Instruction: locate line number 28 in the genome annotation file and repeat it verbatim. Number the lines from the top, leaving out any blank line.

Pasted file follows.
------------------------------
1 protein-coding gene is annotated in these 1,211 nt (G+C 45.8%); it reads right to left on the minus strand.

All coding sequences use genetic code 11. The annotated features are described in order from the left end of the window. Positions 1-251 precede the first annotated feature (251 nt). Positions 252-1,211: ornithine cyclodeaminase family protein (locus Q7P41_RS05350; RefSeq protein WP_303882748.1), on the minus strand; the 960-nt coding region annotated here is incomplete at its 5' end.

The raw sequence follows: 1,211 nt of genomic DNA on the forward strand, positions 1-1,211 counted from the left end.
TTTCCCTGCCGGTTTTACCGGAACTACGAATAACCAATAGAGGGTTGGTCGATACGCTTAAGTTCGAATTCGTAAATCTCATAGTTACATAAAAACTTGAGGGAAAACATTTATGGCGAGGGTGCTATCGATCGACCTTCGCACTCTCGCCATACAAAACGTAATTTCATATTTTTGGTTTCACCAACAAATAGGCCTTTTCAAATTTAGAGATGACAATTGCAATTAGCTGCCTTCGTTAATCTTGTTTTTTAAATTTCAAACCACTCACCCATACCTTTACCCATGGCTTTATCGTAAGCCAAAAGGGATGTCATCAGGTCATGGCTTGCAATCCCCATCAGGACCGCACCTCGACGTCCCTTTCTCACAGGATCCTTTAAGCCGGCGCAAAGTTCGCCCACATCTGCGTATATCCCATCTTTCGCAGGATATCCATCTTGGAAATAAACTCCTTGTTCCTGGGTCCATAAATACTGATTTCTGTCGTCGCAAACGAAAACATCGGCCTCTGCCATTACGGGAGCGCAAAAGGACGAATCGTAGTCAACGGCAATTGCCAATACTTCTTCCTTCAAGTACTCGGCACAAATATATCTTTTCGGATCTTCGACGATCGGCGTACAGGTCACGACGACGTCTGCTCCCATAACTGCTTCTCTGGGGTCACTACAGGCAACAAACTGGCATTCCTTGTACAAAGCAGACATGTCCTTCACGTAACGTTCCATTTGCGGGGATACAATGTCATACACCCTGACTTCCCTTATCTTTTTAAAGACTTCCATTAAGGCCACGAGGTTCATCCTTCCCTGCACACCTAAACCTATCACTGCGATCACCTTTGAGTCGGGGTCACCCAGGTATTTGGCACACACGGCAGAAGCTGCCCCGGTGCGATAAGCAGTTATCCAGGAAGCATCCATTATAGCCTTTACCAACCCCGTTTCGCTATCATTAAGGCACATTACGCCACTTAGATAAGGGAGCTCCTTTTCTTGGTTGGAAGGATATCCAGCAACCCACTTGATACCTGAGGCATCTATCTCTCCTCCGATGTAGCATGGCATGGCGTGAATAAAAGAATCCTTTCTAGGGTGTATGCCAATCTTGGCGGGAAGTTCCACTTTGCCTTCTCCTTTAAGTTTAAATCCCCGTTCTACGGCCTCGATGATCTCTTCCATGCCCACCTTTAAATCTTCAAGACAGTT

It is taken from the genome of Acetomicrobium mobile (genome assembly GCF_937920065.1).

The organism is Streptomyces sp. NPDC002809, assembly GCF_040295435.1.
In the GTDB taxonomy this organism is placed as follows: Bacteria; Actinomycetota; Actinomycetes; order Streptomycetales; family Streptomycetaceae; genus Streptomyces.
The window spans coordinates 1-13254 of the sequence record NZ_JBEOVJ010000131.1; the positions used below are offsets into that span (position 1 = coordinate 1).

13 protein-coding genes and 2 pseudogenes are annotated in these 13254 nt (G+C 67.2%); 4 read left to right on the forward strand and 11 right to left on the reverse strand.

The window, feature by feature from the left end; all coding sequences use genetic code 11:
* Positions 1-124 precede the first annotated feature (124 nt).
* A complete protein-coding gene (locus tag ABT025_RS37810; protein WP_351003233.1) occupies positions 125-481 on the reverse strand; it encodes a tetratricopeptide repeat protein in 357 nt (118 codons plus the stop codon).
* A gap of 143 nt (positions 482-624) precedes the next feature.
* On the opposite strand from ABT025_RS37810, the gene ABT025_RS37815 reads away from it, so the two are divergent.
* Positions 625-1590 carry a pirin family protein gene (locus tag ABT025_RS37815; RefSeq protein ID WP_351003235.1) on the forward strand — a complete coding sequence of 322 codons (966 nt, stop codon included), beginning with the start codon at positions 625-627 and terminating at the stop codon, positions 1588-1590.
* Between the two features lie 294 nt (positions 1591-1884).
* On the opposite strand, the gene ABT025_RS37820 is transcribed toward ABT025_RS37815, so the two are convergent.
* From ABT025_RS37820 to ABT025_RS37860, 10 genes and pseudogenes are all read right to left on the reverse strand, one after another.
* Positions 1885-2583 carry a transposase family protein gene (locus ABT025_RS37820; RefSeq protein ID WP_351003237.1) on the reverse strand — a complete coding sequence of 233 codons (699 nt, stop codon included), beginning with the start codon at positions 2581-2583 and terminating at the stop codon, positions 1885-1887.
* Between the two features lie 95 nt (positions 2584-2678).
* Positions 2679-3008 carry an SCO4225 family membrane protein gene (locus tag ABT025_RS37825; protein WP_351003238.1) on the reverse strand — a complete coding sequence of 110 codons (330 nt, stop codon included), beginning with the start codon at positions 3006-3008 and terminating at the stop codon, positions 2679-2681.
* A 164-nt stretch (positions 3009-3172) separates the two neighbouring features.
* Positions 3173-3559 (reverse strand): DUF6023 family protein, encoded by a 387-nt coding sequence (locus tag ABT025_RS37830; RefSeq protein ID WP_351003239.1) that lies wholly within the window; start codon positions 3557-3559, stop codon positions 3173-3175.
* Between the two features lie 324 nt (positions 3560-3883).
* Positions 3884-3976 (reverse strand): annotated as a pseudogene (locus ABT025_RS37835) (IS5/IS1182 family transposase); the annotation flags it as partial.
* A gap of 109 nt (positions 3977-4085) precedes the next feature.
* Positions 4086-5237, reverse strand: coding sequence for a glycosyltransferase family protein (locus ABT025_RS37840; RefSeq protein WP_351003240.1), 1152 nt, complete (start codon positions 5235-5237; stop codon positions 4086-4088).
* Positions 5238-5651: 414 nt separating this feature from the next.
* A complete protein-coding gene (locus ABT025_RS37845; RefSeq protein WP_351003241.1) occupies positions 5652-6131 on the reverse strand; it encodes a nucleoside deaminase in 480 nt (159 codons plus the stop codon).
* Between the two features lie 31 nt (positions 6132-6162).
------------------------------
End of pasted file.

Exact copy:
* Positions 5238-5651: 414 nt separating this feature from the next.